Dean of the Physics and Power Engineering Department at Moscow Institute of Physics and Technology (MIPT), Alexei Leonov, talks to about the role of large international projects in attracting students, as well as the progress with the International Thermonuclear Experimental Reactor (ITER) to which some of the faculty’s alumni are contributing. Do many young people want to study physics these days? What can you say about the education level of contemporary secondary school and university students?

Alexei Leonov: There is no shortage of talented high school students entering MIPT, but I must admit that we don’t have much depth in the physics department. Society in general (and young people in particular) is losing interest in the natural sciences. The prestige of the natural sciences is fading.

Even motivation is different now. When we have a new intake of students, the competition is very intense, and they are very enthusiastic. They are very motivated throughout their first, second and third years; but then they start losing interest, because real life turns out to be much more complicated than they had first thought.

Also, young people now have a certain quality: they want everything right now. But only few of them realize that you can’t have everything now; you need to work hard and make sacrifices to finish your studies and take advantage of everything that MIPT has to offer. So what role do projects such as ITER play in attracting students?

A.L.: If we look at MIPT’s history, we can see that it was actually created to work on major governmental projects like space exploration, the creation of ballistic missiles, the development of nuclear energy and the creation of nuclear weapons.

Specifically, our department (Problems of Physics and Power Engineering) was originally established for a research center in Troitsk that worked on controlled thermonuclear fusion. Now, many years later, we are training personnel for the ITER project. In addition to this, our alumni are involved in a wide range of large projects being carried out at different levels in Russia, including projects in laser technology and nanotechnology.

But ITER is one of our most important spheres, considering that coal and oil are known to be exhaustible energy sources. Alternative energy sources cannot compete with them in powering, say, large factories. Therefore, such major energy projects are the hope for humanity. Are students interested in working on such projects? What is the regulatory framework for Russian students participating in ITER?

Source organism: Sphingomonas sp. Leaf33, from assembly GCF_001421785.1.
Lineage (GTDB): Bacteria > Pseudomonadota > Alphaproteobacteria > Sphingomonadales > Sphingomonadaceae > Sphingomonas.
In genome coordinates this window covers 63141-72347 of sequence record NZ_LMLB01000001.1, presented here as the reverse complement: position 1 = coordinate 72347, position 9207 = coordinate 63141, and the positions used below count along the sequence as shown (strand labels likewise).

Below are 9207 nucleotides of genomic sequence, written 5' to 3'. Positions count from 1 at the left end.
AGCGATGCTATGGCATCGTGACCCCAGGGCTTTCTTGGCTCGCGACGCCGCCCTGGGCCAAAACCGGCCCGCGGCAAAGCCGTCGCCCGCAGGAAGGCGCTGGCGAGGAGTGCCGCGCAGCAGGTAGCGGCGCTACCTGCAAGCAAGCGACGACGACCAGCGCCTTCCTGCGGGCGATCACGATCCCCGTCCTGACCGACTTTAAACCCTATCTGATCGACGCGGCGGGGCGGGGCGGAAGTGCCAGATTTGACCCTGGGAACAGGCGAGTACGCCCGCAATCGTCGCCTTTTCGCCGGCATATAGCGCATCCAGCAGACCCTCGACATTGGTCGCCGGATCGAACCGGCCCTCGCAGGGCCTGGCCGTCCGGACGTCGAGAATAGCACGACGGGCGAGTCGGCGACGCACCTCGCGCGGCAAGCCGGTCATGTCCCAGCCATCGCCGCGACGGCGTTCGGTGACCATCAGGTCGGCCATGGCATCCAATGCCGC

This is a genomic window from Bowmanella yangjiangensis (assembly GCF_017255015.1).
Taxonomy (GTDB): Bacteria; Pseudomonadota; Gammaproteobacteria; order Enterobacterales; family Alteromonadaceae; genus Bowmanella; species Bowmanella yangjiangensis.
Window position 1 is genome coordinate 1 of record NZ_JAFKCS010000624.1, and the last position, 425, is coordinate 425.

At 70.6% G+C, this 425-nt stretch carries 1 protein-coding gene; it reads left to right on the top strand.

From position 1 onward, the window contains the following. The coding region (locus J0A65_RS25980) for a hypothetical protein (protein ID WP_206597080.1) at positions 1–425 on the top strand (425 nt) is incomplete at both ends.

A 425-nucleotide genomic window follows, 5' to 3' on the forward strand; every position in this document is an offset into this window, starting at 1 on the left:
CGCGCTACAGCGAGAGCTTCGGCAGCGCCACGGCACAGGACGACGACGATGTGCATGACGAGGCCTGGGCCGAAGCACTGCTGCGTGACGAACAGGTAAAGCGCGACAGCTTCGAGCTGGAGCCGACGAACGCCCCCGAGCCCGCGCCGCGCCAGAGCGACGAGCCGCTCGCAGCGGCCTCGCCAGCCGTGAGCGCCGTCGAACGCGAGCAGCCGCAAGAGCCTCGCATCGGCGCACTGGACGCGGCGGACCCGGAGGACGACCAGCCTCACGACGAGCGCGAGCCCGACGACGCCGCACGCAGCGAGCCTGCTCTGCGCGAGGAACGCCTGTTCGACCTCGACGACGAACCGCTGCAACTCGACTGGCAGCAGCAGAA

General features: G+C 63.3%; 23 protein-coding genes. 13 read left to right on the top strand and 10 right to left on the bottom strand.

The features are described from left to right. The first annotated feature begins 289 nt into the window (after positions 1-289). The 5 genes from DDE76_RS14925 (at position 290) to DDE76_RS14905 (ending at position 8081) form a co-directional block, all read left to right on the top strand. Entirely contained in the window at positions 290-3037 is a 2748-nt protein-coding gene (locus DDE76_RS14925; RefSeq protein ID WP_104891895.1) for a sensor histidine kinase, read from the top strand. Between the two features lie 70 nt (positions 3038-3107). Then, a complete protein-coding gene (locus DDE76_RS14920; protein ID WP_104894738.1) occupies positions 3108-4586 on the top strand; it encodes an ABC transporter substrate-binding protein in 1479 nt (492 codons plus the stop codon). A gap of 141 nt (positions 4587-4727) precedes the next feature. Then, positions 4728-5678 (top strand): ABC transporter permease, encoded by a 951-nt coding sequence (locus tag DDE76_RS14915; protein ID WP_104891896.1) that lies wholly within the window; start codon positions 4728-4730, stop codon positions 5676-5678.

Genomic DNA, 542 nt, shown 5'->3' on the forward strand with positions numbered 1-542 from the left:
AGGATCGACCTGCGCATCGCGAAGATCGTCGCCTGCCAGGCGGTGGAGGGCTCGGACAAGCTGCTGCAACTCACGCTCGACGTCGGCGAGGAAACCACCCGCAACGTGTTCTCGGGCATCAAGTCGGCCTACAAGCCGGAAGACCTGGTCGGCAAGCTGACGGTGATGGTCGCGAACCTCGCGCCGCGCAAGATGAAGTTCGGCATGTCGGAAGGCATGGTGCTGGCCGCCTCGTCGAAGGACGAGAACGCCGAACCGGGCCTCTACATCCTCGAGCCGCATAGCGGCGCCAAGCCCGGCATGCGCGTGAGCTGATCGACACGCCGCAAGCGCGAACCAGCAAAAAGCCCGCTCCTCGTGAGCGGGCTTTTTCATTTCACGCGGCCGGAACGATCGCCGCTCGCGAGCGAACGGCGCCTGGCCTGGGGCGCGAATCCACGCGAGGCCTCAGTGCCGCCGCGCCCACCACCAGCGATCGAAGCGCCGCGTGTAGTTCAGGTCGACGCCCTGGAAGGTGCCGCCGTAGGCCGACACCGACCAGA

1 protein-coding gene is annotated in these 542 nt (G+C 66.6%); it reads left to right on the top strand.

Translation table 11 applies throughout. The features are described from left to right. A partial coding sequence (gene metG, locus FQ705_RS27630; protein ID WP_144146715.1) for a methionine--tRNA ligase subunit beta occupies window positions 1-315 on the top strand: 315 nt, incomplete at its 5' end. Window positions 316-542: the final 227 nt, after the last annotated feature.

A.L.: They are certainly interested. Unfortunately, we don’t yet have an established procedure for taking part. But our plasma power department is closely related to ITER and has already sent students for internships to Cadarache, where the thermonuclear reactor is being built, as well as to the Karlsruhe Institute of Technology. Demand for such specialists is limited — but where they are needed, they need high-profile professionals. The respected science journal Nature recently published an article criticizing the ITER project for missed deadlines and overspending. How justified are the accusations?

A.L.: There is nothing new about this. The exact same thing happened with the Large Hadron Collider. Take the National Ignition Facility inertial confinement fusion in Los Alamos, for example. The amount spent on the design and launch of the device exceeded the planned costs by something like five times. And it took twice as long to build it.

It’s the same with ITER. There are a lot of issues, challenging scientific problems. But when they were creating a nuclear bomb, there were also a lot of seemingly insoluble problems. Landing a man on the Moon was also very challenging, and spending was enormous, but the United States finally did it. If the world’s leading players - the U.S., Europe, and Japan - abandon their military programs and channel the money into ITER, the program would be running like clockwork in a mere five years.

But financing is limited. And in most cases this is the decisive factor. Physicists are often accused of slapdash work, of failing to make provisions for this or that. But this is science we are talking about, nature; there will always be hidden riffs and pitfalls. You can only be right 100 percent of the time if you do nothing. But no society - including Russia - can continue without scientific progress.

The interview is abridged and first published in Russian in .